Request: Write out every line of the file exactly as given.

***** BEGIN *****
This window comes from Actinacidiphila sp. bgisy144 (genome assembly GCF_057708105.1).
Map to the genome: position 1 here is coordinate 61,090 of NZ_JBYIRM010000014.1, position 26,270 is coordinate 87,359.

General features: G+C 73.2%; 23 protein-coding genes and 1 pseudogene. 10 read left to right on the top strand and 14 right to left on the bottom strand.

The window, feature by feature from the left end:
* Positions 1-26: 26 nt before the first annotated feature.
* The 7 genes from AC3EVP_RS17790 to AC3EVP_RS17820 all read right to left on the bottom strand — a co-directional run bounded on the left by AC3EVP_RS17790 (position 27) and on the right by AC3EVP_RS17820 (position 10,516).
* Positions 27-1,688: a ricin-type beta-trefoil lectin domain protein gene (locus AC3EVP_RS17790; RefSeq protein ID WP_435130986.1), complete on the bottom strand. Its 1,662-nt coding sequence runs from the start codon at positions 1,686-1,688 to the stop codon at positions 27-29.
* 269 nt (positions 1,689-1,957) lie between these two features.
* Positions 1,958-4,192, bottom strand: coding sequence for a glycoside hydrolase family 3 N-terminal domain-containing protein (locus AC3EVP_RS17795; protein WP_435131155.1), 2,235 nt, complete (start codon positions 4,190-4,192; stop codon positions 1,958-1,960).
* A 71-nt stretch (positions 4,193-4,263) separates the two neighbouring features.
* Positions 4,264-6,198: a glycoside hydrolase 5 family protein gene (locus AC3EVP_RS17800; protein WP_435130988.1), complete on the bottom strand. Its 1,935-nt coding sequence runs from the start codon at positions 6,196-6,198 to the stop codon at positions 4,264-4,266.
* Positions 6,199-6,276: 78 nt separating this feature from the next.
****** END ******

This window comes from Actinacidiphila sp. bgisy144 (genome assembly GCF_057708105.1).
Map to the genome: position 1 here is coordinate 61,090 of NZ_JBYIRM010000014.1, position 26,270 is coordinate 87,359.

General features: G+C 73.2%; 23 protein-coding genes and 1 pseudogene. 10 read left to right on the top strand and 14 right to left on the bottom strand.

The window, feature by feature from the left end:
* Positions 1-26: 26 nt before the first annotated feature.
* The 7 genes from AC3EVP_RS17790 to AC3EVP_RS17820 all read right to left on the bottom strand — a co-directional run bounded on the left by AC3EVP_RS17790 (position 27) and on the right by AC3EVP_RS17820 (position 10,516).
* Positions 27-1,688: a ricin-type beta-trefoil lectin domain protein gene (locus AC3EVP_RS17790; RefSeq protein ID WP_435130986.1), complete on the bottom strand. Its 1,662-nt coding sequence runs from the start codon at positions 1,686-1,688 to the stop codon at positions 27-29.
* 269 nt (positions 1,689-1,957) lie between these two features.
* Positions 1,958-4,192, bottom strand: coding sequence for a glycoside hydrolase family 3 N-terminal domain-containing protein (locus AC3EVP_RS17795; protein WP_435131155.1), 2,235 nt, complete (start codon positions 4,190-4,192; stop codon positions 1,958-1,960).
* A 71-nt stretch (positions 4,193-4,263) separates the two neighbouring features.
* Positions 4,264-6,198: a glycoside hydrolase 5 family protein gene (locus AC3EVP_RS17800; protein WP_435130988.1), complete on the bottom strand. Its 1,935-nt coding sequence runs from the start codon at positions 6,196-6,198 to the stop codon at positions 4,264-4,266.
* Positions 6,199-6,276: 78 nt separating this feature from the next.